Why Prince Charles' Garden Is Raising Eyebrows

Over a decade ago, Prince Charles began renovating the Dumfries House, a stately home located in East Ayrshire, southwest Scotland. Dumfries House was built in 1759 and served as a home for many important lords and ladies for over two centuries. After standing empty for nearly two decades, Prince Charles purchased the estate in 2007, per the Dumfries House's website. Now, the public can tour the property and try a range of courses in traditional skills that emphasize sustainability. According to the Daily Mail, Prince Charles' purchase of the property has helped revive the local economy.

A few visitors to Dumfries House have detailed chance encounters with Prince Charles. Some of them, per the Daily Mail, have noted the future king's sense of humor and kindness. As a source told the outlet, while strolling the grounds, Prince Charles was once offered an ice cream by a man who was visiting the playground with his children. "He said, 'That's very kind, but why don't you buy one for the children instead?'"

Prince Charles is especially fond of the garden on the estate, often spending his time speaking to the gardeners and cultivating his own green thumb to benefit the garden's design. In recent weeks, a particular element of the garden has been creating just a bit of controversy.

Prince Charles has crafted a symbol of unity in his garden at Dumfries House

Given that he will most likely be the future king of England, Prince Charles is not shy about giving his opinion on certain political matters — though, in this case, he has done so using subtle symbolism. Per the Daily Mail, Prince Charles has designed the rows of vegetables in the garden at Dumfries House to resemble a large Union Jack, which is the flag of Great Britain. Many believe that this display of British pride on Scottish grounds was done so on purpose to discourage Scotland from gaining independence from Great Britain.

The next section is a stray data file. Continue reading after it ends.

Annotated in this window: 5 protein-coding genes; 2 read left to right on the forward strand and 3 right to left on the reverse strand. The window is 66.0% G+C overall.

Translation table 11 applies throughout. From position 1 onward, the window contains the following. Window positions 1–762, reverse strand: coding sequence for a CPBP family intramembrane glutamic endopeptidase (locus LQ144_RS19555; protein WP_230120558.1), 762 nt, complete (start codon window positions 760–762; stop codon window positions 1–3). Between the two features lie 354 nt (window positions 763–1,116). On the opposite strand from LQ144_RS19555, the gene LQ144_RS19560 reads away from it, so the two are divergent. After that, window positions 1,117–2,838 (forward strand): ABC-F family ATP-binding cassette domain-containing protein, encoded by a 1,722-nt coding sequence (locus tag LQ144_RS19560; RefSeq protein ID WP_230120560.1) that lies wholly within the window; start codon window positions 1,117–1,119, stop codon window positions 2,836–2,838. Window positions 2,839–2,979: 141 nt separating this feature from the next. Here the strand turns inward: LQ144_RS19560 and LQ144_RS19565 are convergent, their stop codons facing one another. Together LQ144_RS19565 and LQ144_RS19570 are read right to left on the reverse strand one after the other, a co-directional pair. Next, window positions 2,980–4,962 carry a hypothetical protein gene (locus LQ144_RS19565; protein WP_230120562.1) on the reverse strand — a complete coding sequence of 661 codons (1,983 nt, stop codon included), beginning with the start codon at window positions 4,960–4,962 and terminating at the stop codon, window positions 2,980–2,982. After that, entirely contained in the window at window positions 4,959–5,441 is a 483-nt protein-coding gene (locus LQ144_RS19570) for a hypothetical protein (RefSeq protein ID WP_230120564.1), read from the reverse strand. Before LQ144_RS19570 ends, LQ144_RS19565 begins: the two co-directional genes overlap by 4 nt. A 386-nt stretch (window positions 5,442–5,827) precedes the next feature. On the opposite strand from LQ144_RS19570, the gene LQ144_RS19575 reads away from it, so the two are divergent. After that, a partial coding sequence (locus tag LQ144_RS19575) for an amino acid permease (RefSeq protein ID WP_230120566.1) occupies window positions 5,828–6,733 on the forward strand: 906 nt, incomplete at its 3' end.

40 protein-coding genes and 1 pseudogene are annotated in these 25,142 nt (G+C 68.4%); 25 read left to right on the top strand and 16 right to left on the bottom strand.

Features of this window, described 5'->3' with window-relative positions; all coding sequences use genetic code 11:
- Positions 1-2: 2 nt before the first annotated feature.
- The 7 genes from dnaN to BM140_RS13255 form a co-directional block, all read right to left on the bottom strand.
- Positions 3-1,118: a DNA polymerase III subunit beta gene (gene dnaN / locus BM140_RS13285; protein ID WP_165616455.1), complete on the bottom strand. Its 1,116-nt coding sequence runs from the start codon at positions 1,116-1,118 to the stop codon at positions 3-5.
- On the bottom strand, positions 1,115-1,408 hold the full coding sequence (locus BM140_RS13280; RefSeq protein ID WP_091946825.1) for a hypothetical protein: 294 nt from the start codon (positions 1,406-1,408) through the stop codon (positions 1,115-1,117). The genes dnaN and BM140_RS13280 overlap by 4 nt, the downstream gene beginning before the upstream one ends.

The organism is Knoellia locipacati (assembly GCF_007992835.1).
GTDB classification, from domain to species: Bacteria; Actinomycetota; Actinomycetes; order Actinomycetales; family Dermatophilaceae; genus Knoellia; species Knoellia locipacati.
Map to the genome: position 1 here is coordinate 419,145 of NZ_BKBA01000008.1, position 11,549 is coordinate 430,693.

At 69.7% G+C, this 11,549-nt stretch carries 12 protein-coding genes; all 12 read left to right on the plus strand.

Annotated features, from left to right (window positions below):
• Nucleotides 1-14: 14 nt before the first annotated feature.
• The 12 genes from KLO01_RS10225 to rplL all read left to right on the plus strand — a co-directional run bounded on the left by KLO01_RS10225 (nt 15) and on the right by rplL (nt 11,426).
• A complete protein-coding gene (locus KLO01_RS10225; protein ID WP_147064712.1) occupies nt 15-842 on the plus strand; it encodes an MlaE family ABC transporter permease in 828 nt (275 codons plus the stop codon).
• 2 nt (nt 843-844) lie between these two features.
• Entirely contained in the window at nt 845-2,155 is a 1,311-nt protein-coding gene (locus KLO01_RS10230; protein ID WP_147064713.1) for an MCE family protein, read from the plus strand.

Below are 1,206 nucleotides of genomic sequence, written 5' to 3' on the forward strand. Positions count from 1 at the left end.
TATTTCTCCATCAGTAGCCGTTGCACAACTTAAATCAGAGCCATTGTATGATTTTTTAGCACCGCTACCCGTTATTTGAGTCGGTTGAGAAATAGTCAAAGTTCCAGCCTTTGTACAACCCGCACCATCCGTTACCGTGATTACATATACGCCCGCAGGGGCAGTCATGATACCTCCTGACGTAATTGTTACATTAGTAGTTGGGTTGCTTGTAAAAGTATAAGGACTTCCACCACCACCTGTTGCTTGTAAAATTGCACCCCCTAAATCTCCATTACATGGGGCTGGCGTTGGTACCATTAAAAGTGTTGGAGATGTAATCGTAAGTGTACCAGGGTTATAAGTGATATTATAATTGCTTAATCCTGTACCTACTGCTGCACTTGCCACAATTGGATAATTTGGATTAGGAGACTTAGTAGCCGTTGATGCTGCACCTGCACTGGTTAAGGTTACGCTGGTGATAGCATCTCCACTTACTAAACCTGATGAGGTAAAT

Back in 2014, shortly before the Scottish independence referendum, Queen Elizabeth II addressed the public, asking them to "think very carefully about the future," per BBC News. Prince Charles is likely making his own subtle message in the aftermath of pro-independence parties winning a majority in Scotland's Parliament in May. Scotland's first minister, Nicola Sturgeon, has told Great Britain's prime minister, Boris Johnson, that Scotland plans on pushing another Scottish independence referendum as soon as the COVID-19 crisis is over, according to Time.

So, just as his mother did in 2014, it would seem Prince Charles is attempting to dissuade the Scottish people away from seeking their independence.